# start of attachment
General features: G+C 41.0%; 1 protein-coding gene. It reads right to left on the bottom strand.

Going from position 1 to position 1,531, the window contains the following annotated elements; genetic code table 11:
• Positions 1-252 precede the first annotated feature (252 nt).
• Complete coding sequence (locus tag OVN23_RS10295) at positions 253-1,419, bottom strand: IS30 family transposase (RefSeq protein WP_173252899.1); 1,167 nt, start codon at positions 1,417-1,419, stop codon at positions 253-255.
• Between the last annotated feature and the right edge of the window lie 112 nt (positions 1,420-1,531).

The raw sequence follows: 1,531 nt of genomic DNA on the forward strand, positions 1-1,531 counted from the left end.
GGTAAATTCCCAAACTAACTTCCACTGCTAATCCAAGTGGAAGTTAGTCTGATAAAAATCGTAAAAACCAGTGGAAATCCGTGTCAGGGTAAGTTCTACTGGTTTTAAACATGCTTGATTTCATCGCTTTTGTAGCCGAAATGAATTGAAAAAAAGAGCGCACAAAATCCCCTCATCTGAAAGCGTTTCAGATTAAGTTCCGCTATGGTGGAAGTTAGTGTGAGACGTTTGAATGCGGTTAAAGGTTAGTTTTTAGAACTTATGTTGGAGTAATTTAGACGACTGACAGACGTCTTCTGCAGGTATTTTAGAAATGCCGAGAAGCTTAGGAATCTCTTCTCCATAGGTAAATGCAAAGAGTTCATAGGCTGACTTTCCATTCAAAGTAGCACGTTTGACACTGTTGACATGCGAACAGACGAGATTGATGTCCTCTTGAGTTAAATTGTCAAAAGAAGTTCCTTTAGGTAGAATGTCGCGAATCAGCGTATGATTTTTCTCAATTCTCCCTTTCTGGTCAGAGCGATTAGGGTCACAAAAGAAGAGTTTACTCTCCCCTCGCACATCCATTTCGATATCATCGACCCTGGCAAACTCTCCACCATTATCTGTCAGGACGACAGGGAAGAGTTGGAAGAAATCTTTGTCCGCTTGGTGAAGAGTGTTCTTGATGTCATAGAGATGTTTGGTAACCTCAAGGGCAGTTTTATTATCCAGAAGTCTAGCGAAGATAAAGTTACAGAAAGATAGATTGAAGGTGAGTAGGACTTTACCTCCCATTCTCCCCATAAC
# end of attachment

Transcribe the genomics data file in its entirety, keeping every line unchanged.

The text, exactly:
General features: G+C 41.0%; 1 protein-coding gene. It reads right to left on the bottom strand.

Going from position 1 to position 1,531, the window contains the following annotated elements; genetic code table 11:
• Positions 1-252 precede the first annotated feature (252 nt).
• Complete coding sequence (locus tag OVN23_RS10295) at positions 253-1,419, bottom strand: IS30 family transposase (RefSeq protein WP_173252899.1); 1,167 nt, start codon at positions 1,417-1,419, stop codon at positions 253-255.
• Between the last annotated feature and the right edge of the window lie 112 nt (positions 1,420-1,531).

The raw sequence follows: 1,531 nt of genomic DNA on the forward strand, positions 1-1,531 counted from the left end.
GGTAAATTCCCAAACTAACTTCCACTGCTAATCCAAGTGGAAGTTAGTCTGATAAAAATCGTAAAAACCAGTGGAAATCCGTGTCAGGGTAAGTTCTACTGGTTTTAAACATGCTTGATTTCATCGCTTTTGTAGCCGAAATGAATTGAAAAAAAGAGCGCACAAAATCCCCTCATCTGAAAGCGTTTCAGATTAAGTTCCGCTATGGTGGAAGTTAGTGTGAGACGTTTGAATGCGGTTAAAGGTTAGTTTTTAGAACTTATGTTGGAGTAATTTAGACGACTGACAGACGTCTTCTGCAGGTATTTTAGAAATGCCGAGAAGCTTAGGAATCTCTTCTCCATAGGTAAATGCAAAGAGTTCATAGGCTGACTTTCCATTCAAAGTAGCACGTTTGACACTGTTGACATGCGAACAGACGAGATTGATGTCCTCTTGAGTTAAATTGTCAAAAGAAGTTCCTTTAGGTAGAATGTCGCGAATCAGCGTATGATTTTTCTCAATTCTCCCTTTCTGGTCAGAGCGATTAGGGTCACAAAAGAAGAGTTTACTCTCCCCTCGCACATCCATTTCGATATCATCGACCCTGGCAAACTCTCCACCATTATCTGTCAGGACGACAGGGAAGAGTTGGAAGAAATCTTTGTCCGCTTGGTGAAGAGTGTTCTTGATGTCATAGAGATGTTTGGTAACCTCAAGGGCAGTTTTATTATCCAGAAGTCTAGCGAAGATAAAGTTACAGAAAGATAGATTGAAGGTGAGTAGGACTTTACCTCCCATTCTCCCCATAAC